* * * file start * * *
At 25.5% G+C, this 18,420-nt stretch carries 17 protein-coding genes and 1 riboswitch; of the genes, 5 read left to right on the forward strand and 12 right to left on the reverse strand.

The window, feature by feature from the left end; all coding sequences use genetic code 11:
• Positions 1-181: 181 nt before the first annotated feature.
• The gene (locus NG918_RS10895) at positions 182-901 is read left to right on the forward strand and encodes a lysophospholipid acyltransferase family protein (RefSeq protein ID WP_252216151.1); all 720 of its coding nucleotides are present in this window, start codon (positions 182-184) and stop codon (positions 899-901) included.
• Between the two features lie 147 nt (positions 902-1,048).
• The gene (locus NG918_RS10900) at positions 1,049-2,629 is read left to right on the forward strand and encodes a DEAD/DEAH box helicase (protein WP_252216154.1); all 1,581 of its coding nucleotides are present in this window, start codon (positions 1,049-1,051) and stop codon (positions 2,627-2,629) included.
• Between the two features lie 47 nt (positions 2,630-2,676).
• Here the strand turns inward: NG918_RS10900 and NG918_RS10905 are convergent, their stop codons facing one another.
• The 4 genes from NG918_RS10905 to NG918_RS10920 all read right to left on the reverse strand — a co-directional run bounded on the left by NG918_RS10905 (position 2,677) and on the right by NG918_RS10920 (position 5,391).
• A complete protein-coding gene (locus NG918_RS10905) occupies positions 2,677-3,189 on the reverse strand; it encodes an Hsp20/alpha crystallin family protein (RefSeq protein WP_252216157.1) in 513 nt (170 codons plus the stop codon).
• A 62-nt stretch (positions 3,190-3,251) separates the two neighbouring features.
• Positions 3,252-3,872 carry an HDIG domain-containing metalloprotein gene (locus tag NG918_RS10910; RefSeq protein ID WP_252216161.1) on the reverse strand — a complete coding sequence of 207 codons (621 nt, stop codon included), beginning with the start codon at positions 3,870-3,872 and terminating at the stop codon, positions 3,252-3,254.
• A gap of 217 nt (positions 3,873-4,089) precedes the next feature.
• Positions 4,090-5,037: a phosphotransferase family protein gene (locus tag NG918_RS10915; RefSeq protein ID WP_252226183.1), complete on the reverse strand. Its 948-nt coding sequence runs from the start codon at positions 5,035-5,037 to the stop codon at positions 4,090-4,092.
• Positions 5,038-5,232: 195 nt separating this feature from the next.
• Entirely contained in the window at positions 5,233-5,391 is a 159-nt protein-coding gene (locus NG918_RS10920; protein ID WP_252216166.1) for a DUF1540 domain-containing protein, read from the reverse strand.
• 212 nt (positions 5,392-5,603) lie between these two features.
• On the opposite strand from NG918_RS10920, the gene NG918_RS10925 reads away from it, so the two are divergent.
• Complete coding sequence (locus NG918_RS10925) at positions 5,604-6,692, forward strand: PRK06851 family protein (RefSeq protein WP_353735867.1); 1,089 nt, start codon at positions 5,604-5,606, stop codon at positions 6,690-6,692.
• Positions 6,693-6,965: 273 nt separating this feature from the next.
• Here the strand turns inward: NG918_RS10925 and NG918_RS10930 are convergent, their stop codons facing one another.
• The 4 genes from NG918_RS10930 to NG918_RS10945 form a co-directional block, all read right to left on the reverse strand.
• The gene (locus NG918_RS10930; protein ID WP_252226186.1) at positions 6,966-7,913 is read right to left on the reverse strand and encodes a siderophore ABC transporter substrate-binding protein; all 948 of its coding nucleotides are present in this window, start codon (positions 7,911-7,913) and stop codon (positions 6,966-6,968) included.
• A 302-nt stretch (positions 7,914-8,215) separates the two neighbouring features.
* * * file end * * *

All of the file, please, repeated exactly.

At 25.5% G+C, this 18,420-nt stretch carries 17 protein-coding genes and 1 riboswitch; of the genes, 5 read left to right on the forward strand and 12 right to left on the reverse strand.

The window, feature by feature from the left end; all coding sequences use genetic code 11:
• Positions 1-181: 181 nt before the first annotated feature.
• The gene (locus NG918_RS10895) at positions 182-901 is read left to right on the forward strand and encodes a lysophospholipid acyltransferase family protein (RefSeq protein ID WP_252216151.1); all 720 of its coding nucleotides are present in this window, start codon (positions 182-184) and stop codon (positions 899-901) included.
• Between the two features lie 147 nt (positions 902-1,048).
• The gene (locus NG918_RS10900) at positions 1,049-2,629 is read left to right on the forward strand and encodes a DEAD/DEAH box helicase (protein WP_252216154.1); all 1,581 of its coding nucleotides are present in this window, start codon (positions 1,049-1,051) and stop codon (positions 2,627-2,629) included.
• Between the two features lie 47 nt (positions 2,630-2,676).
• Here the strand turns inward: NG918_RS10900 and NG918_RS10905 are convergent, their stop codons facing one another.
• The 4 genes from NG918_RS10905 to NG918_RS10920 all read right to left on the reverse strand — a co-directional run bounded on the left by NG918_RS10905 (position 2,677) and on the right by NG918_RS10920 (position 5,391).
• A complete protein-coding gene (locus NG918_RS10905) occupies positions 2,677-3,189 on the reverse strand; it encodes an Hsp20/alpha crystallin family protein (RefSeq protein WP_252216157.1) in 513 nt (170 codons plus the stop codon).
• A 62-nt stretch (positions 3,190-3,251) separates the two neighbouring features.
• Positions 3,252-3,872 carry an HDIG domain-containing metalloprotein gene (locus tag NG918_RS10910; RefSeq protein ID WP_252216161.1) on the reverse strand — a complete coding sequence of 207 codons (621 nt, stop codon included), beginning with the start codon at positions 3,870-3,872 and terminating at the stop codon, positions 3,252-3,254.
• A gap of 217 nt (positions 3,873-4,089) precedes the next feature.
• Positions 4,090-5,037: a phosphotransferase family protein gene (locus tag NG918_RS10915; RefSeq protein ID WP_252226183.1), complete on the reverse strand. Its 948-nt coding sequence runs from the start codon at positions 5,035-5,037 to the stop codon at positions 4,090-4,092.
• Positions 5,038-5,232: 195 nt separating this feature from the next.
• Entirely contained in the window at positions 5,233-5,391 is a 159-nt protein-coding gene (locus NG918_RS10920; protein ID WP_252216166.1) for a DUF1540 domain-containing protein, read from the reverse strand.
• 212 nt (positions 5,392-5,603) lie between these two features.
• On the opposite strand from NG918_RS10920, the gene NG918_RS10925 reads away from it, so the two are divergent.
• Complete coding sequence (locus NG918_RS10925) at positions 5,604-6,692, forward strand: PRK06851 family protein (RefSeq protein WP_353735867.1); 1,089 nt, start codon at positions 5,604-5,606, stop codon at positions 6,690-6,692.
• Positions 6,693-6,965: 273 nt separating this feature from the next.
• Here the strand turns inward: NG918_RS10925 and NG918_RS10930 are convergent, their stop codons facing one another.
• The 4 genes from NG918_RS10930 to NG918_RS10945 form a co-directional block, all read right to left on the reverse strand.
• The gene (locus NG918_RS10930; protein ID WP_252226186.1) at positions 6,966-7,913 is read right to left on the reverse strand and encodes a siderophore ABC transporter substrate-binding protein; all 948 of its coding nucleotides are present in this window, start codon (positions 7,911-7,913) and stop codon (positions 6,966-6,968) included.
• A 302-nt stretch (positions 7,914-8,215) separates the two neighbouring features.